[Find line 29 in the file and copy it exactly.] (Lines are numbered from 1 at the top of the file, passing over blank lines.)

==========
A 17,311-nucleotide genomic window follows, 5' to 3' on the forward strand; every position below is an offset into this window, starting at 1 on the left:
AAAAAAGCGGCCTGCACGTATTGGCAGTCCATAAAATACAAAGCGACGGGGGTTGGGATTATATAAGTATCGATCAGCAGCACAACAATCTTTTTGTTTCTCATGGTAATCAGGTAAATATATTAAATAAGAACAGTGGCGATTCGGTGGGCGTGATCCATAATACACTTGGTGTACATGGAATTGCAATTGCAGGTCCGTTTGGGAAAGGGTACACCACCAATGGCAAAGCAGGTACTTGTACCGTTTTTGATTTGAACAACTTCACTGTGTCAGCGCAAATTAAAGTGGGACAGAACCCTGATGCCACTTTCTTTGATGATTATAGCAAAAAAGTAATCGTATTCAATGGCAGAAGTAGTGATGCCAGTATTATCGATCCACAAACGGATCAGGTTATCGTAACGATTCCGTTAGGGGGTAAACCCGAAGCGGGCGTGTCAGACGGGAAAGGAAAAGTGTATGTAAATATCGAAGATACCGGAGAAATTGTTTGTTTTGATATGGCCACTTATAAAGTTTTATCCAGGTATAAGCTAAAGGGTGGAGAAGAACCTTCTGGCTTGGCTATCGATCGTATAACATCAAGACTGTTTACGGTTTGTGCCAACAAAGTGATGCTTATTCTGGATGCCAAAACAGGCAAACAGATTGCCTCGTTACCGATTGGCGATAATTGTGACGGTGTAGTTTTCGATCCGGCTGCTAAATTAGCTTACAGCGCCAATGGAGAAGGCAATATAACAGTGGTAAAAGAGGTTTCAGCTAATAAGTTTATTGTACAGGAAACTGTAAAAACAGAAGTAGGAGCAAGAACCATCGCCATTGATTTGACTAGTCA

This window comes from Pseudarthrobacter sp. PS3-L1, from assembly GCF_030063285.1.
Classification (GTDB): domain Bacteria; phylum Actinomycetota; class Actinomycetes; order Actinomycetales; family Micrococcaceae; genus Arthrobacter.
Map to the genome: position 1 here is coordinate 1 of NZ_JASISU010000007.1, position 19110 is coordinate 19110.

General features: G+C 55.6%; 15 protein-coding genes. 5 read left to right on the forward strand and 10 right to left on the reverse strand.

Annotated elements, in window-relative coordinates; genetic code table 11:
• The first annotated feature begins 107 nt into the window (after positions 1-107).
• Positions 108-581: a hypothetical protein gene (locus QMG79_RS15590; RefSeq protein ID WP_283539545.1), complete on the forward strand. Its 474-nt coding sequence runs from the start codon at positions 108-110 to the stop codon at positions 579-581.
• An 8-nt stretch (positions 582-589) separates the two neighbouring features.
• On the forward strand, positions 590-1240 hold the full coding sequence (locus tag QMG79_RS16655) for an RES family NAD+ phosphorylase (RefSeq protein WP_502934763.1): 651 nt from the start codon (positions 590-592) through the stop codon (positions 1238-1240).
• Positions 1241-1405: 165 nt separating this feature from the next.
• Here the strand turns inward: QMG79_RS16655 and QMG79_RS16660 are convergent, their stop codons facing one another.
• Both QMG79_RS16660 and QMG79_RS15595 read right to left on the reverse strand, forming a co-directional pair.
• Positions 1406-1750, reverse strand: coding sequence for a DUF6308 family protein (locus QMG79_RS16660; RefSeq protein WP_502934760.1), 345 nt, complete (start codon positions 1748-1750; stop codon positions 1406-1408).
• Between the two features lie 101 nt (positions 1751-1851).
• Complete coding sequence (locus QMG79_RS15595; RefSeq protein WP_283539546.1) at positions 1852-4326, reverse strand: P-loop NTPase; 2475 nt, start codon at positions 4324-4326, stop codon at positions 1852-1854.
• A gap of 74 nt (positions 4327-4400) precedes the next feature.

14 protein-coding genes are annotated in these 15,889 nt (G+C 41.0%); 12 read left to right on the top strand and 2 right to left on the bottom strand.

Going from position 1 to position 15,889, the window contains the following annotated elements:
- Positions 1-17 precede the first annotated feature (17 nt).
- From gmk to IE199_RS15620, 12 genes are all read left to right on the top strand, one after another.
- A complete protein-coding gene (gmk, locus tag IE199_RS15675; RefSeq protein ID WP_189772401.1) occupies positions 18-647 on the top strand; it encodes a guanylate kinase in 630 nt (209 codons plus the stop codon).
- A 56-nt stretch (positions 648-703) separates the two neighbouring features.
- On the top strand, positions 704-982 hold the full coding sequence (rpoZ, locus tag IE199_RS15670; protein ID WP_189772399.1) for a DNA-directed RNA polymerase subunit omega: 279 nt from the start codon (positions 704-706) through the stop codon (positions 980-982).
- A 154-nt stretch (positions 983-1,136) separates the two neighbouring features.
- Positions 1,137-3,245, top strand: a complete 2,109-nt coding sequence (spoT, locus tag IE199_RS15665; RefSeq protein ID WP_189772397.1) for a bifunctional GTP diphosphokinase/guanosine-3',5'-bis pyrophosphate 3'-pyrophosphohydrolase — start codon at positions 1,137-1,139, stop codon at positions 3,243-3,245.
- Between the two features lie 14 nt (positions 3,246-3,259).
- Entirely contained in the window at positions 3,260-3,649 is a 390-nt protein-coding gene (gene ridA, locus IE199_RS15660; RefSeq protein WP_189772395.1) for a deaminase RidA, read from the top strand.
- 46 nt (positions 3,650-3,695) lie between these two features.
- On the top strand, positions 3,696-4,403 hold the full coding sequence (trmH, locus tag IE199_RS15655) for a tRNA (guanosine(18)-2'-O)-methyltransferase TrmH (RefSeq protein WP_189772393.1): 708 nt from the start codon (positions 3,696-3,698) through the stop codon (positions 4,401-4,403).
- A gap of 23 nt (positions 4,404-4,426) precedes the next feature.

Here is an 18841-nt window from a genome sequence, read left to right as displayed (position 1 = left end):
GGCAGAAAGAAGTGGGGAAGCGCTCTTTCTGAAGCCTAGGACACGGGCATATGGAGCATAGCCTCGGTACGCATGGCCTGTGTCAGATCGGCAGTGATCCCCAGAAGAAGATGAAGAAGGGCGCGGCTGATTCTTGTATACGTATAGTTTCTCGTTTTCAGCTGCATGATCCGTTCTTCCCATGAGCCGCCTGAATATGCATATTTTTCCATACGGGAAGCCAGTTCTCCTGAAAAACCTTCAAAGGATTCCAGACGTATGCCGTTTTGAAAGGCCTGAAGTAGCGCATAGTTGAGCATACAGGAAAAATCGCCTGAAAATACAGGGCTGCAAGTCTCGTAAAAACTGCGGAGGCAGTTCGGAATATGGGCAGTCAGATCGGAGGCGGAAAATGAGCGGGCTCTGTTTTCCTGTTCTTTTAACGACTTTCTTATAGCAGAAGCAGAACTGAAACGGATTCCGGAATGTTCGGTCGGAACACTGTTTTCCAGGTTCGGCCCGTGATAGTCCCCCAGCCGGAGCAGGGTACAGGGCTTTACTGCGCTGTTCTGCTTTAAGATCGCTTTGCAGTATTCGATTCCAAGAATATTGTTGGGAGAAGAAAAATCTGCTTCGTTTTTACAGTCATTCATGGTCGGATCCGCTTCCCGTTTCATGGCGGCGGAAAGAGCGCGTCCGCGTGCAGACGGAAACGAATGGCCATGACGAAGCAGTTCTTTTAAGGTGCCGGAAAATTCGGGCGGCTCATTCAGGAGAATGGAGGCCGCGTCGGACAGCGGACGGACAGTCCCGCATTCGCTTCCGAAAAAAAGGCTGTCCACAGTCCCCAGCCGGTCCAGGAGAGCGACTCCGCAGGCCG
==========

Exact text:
- Entirely contained in the window at positions 3,260-3,649 is a 390-nt protein-coding gene (gene ridA, locus IE199_RS15660; RefSeq protein WP_189772395.1) for a deaminase RidA, read from the top strand.